Please use this identifier to cite or link to this item: http://hdl.handle.net/2440/104744
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Type: Theses
Title: Comprehensive study of Australian rosé wines: characterisation of chemical and sensory profiles
Author: Wang, Jiaming
Issue Date: 2016
School/Discipline: School of Agriculture, Food and Wine
Abstract: Rosé wine is a versatile and diverse style which is increasing in popularity in Australia and elsewhere, and the development of new markets such as China offers great potential to the Australian wine industry. In terms of consumer appeal, aroma and flavour attributes make a wine attractive, however, there is an absence of research related to the volatile compounds that are important to rosé wines produced in Australia. This thesis comprises a number of studies involving rosé wine that have been drafted as manuscripts and published. After an introduction chapter, manuscripts are presented in chapters as outlined in the following summary. Firstly, insight into the sensory attributes and volatile profiles of Australian rosé wines was obtained. An HS-SPME–GC–MS method was developed and used in conjunction with a new application of a recently developed HPLC–MS/MS method to quantify 51 volatile compounds, including 4 potent sulfur compounds, in more than 2 dozen commercial rosé wines. Sensory descriptive analysis (DA) was undertaken and the corresponding results were correlated with quantitative chemical data to explore relationships between wine composition and sensory profiles. Based on the results, esters were prominent aroma volatiles, and β-damascenone, 3-methylbutyl acetate, ethyl hexanoate and 3-MHA were deemed to be important, in accord with other studies. Wines were described into three different styles with terms ranging from developed, spicy and savoury to fresh green, citrus, tropical fruit, floral and confectionery. This work has been published in Food Chemistry (Wang, J.; Capone, D. L.; Wilkinson, K. L.; Jeffery, D. W. Chemical and Sensory Profiles of Rosé Wines from Australia. Food Chem., 2016, 196, 682-693.) Secondly, Australian rosé wines characterised in the previous study were selected and shipped to China for a blind tasting, which included several wines from China and France. Rosé wine tends to match well with a range of Asian cuisines, yet little was known about the factors driving the desirability of rosé wines in emerging markets such as China. To gain the first insight, rosé wine blind tastings were conducted in three major cities of China by 62 Chinese wine professionals. In total, 23 rosé wines that originated from Australia, China and France were evaluated by judges. Basic wine chemical parameters and 47 volatile compounds (included 5 potent thiols) were determined for the wines, and a novel use of network analysis (NA) provided good visualisation of the correlations between chemical and sensory components. The levels of residual sugar or developed characters were not related with preference, quality or expected price and acetate esters were related to red fruit characters and preferences. This work has been published in Food Chemistry (Wang, J.; Capone, D. L.; Wilkinson, K. L.; Jeffery, D. W. Rosé Wine Volatile Composition and the Preferences of Chinese Wine Professionals. Food Chem., 2016, 202, 507–517). Thirdly, two representative rosé wines (tropical sample and fruity/floral sample) were selected for a gas chromatography-olfactometry (GC-O) study and volatiles were also quantified in order to evaluate in detail the compounds that were important to these particular styles. Two volatile extraction methods were compared to obtain extracts for aroma extraction dilution analysis (AEDA): liquid-liquid extraction (LLE) followed by solvent assisted flavor evaporation (SAFE), and a recently developed headspace (HS) sampling method. A HS-SPME-GC-MS with method selected ion monitoring (SIM) was developed, which enabled the quantification of 35 volatile compounds. In total, 51 odourants were detected by AEDA with FD factors ≥ 3, and 92 volatiles were quantified. For the different samples, compounds like 2-phenylethanol, β-damascenone and a range of esters were more correlated with fruity and floral characters, while some volatile acids and 3-SHA were more associated with the tropical rosé wine. The HS method was as efficient as LLE to extract volatiles with lower boiling point and polarity, which were mostly esters and higher alcohols associated with fruity and floral characters. On the other hand, LLE was better able to capture compounds that were not very volatile. It was suggested that the application of both HS and LLE extraction methods would be necessary to obtain the most representative extracts of wine for AEDA when evaluating the impact of different volatiles on sensory profiles. This work has been published in Journal of Agricultural and Food Chemistry (Wang, J.; Gambetta J. M.; Jeffery, D. W., Comprehensive study of volatile compounds in two Australian rosé wines: Aroma extract dilution analysis (AEDA) of extracts prepared using solvent-assisted flavor evaporation (SAFE) or headspace solid-phase extraction (HS-SPE). J. Agric. Food Chem., 2016, 64 (19), 3838–3848). In conclusion, this work has contributed new knowledge regarding the chemical and sensory compositions of Australian rosé wines, and important aroma volatiles have been determined. It has also greatly enhanced understanding of the preferences towards rosé wine from industry professionals in China, which is an important market for the Australian wine industry. Ultimately, this body of work can assist rosé wine producers to create their desired wine styles through greater knowledge of compositional and sensory characteristics, and preferences in a target market.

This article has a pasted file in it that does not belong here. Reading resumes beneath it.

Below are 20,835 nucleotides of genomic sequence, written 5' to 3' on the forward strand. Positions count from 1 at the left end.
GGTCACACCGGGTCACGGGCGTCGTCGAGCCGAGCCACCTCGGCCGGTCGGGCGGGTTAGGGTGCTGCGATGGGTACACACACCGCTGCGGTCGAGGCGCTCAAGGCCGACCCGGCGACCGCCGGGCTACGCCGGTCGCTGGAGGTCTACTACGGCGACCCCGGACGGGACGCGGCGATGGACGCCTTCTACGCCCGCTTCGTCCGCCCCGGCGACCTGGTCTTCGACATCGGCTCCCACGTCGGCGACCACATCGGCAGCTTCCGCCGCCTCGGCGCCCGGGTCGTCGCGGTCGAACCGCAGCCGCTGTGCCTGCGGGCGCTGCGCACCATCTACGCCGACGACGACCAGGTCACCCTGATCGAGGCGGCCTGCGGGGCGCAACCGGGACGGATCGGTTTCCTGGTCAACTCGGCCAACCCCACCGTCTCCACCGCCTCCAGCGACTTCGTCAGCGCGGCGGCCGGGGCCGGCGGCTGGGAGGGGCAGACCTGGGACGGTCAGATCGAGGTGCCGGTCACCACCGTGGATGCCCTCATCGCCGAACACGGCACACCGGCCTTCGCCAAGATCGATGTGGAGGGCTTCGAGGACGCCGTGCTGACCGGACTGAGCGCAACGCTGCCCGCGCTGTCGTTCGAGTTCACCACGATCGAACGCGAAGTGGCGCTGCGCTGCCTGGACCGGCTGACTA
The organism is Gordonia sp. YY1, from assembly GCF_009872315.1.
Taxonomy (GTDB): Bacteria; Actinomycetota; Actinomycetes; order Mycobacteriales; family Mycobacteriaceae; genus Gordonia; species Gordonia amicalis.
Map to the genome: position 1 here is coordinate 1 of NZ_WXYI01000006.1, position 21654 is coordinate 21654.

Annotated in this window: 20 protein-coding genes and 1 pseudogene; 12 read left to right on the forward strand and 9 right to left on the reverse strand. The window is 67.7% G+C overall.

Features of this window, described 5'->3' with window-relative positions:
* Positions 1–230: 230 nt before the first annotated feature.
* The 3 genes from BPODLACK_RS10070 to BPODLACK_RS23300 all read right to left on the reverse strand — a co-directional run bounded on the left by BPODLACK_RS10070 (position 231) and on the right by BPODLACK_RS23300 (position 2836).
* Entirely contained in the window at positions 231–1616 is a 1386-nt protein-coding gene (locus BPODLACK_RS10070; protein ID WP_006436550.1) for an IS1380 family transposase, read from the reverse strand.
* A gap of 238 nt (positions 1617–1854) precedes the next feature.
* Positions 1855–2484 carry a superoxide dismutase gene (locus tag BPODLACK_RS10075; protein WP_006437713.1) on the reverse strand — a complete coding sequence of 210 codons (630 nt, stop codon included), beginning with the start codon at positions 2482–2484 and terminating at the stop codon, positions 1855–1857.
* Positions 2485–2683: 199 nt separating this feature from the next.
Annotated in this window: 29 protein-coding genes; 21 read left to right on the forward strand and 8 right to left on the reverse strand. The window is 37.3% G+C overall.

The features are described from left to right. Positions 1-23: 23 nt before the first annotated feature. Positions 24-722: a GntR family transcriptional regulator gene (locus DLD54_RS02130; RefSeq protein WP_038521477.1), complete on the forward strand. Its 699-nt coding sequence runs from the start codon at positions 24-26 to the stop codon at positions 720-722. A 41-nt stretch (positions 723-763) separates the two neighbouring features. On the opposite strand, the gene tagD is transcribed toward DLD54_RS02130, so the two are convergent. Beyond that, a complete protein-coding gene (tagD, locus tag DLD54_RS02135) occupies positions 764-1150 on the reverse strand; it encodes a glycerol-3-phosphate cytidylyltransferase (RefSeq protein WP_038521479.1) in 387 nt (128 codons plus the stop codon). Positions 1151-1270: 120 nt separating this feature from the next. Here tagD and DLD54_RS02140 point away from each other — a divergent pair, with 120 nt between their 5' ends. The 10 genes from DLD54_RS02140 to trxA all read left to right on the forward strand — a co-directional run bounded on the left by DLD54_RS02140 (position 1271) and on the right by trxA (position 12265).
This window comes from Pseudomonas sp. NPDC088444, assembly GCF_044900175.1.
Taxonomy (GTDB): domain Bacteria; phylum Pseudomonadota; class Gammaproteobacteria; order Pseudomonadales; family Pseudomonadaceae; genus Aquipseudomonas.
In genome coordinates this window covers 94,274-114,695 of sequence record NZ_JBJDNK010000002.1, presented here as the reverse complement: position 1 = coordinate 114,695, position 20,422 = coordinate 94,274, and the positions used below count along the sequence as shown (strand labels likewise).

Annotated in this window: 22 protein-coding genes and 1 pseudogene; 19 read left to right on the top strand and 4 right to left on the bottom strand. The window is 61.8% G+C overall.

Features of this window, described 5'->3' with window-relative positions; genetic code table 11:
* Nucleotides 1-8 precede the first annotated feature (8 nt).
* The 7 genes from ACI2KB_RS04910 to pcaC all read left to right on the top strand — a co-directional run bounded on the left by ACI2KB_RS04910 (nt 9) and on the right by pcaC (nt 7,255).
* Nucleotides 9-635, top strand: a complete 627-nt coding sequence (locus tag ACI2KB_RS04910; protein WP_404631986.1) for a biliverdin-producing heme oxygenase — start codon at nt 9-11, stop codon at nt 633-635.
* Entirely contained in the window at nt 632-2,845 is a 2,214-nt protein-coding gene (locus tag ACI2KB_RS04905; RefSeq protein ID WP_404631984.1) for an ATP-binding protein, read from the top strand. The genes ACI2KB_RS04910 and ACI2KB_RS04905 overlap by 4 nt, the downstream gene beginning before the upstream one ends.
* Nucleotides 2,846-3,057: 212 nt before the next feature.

Advisor: Jeffery, David William
Wilkinson, Kerry Leigh
Sefton, Mark Aidan
Dissertation Note: Thesis (Ph.D.) (Research by Publication) -- University of Adelaide, School of Agriculture, Food and Wine, 2016.
Keywords: rosé wines
GC-MS
aroma
quantitative analysis
descriptive sensory analysis
volatile composition
GC-O
network analysis
Research by Publication
Provenance: This electronic version is made publicly available by the University of Adelaide in accordance with its open access policy for student theses. Copyright in this thesis remains with the author. This thesis may incorporate third party material which has been used by the author pursuant to Fair Dealing exceptions. If you are the owner of any included third party copyright material you wish to be removed from this electronic version, please complete the take down form located at: http://www.adelaide.edu.au/legals
DOI: 10.4225/55/5902a5e535acb
Appears in Collections:Research Theses